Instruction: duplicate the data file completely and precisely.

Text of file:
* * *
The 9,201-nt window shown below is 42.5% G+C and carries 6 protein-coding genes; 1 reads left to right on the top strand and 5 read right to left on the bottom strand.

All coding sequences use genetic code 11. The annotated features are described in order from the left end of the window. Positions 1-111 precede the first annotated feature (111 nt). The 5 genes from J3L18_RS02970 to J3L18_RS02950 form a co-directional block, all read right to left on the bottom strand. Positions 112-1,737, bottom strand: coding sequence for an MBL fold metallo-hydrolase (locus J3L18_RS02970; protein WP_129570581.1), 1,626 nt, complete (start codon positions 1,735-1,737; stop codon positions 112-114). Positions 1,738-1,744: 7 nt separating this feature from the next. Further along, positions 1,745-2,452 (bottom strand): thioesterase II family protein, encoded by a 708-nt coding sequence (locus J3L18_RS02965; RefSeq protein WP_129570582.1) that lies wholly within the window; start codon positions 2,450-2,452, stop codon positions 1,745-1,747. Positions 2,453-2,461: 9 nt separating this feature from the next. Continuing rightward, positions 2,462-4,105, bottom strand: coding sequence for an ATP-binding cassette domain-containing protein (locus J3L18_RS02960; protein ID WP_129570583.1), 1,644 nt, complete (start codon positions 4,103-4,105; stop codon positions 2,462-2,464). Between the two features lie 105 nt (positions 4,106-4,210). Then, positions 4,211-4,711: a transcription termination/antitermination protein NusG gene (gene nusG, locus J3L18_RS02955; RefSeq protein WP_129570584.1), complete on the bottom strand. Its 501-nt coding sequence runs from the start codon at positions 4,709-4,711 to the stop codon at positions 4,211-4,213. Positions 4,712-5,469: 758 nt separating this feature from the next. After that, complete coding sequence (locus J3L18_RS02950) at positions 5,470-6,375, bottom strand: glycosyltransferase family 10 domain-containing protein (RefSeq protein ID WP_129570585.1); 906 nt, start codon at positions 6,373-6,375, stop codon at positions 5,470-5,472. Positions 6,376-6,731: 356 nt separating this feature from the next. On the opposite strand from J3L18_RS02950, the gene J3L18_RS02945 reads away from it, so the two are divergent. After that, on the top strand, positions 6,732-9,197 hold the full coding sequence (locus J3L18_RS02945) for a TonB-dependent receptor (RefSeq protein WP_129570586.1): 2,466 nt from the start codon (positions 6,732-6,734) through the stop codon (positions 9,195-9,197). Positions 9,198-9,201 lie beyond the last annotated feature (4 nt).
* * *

The 9,201-nt window shown below is 42.5% G+C and carries 6 protein-coding genes; 1 reads left to right on the top strand and 5 read right to left on the bottom strand.

All coding sequences use genetic code 11. The annotated features are described in order from the left end of the window. Positions 1-111 precede the first annotated feature (111 nt). The 5 genes from J3L18_RS02970 to J3L18_RS02950 form a co-directional block, all read right to left on the bottom strand. Positions 112-1,737, bottom strand: coding sequence for an MBL fold metallo-hydrolase (locus J3L18_RS02970; protein WP_129570581.1), 1,626 nt, complete (start codon positions 1,735-1,737; stop codon positions 112-114). Positions 1,738-1,744: 7 nt separating this feature from the next. Further along, positions 1,745-2,452 (bottom strand): thioesterase II family protein, encoded by a 708-nt coding sequence (locus J3L18_RS02965; RefSeq protein WP_129570582.1) that lies wholly within the window; start codon positions 2,450-2,452, stop codon positions 1,745-1,747. Positions 2,453-2,461: 9 nt separating this feature from the next. Continuing rightward, positions 2,462-4,105, bottom strand: coding sequence for an ATP-binding cassette domain-containing protein (locus J3L18_RS02960; protein ID WP_129570583.1), 1,644 nt, complete (start codon positions 4,103-4,105; stop codon positions 2,462-2,464). Between the two features lie 105 nt (positions 4,106-4,210). Then, positions 4,211-4,711: a transcription termination/antitermination protein NusG gene (gene nusG, locus J3L18_RS02955; RefSeq protein WP_129570584.1), complete on the bottom strand. Its 501-nt coding sequence runs from the start codon at positions 4,709-4,711 to the stop codon at positions 4,211-4,213. Positions 4,712-5,469: 758 nt separating this feature from the next. After that, complete coding sequence (locus J3L18_RS02950) at positions 5,470-6,375, bottom strand: glycosyltransferase family 10 domain-containing protein (RefSeq protein ID WP_129570585.1); 906 nt, start codon at positions 6,373-6,375, stop codon at positions 5,470-5,472. Positions 6,376-6,731: 356 nt separating this feature from the next. On the opposite strand from J3L18_RS02950, the gene J3L18_RS02945 reads away from it, so the two are divergent. After that, on the top strand, positions 6,732-9,197 hold the full coding sequence (locus J3L18_RS02945) for a TonB-dependent receptor (RefSeq protein WP_129570586.1): 2,466 nt from the start codon (positions 6,732-6,734) through the stop codon (positions 9,195-9,197). Positions 9,198-9,201 lie beyond the last annotated feature (4 nt).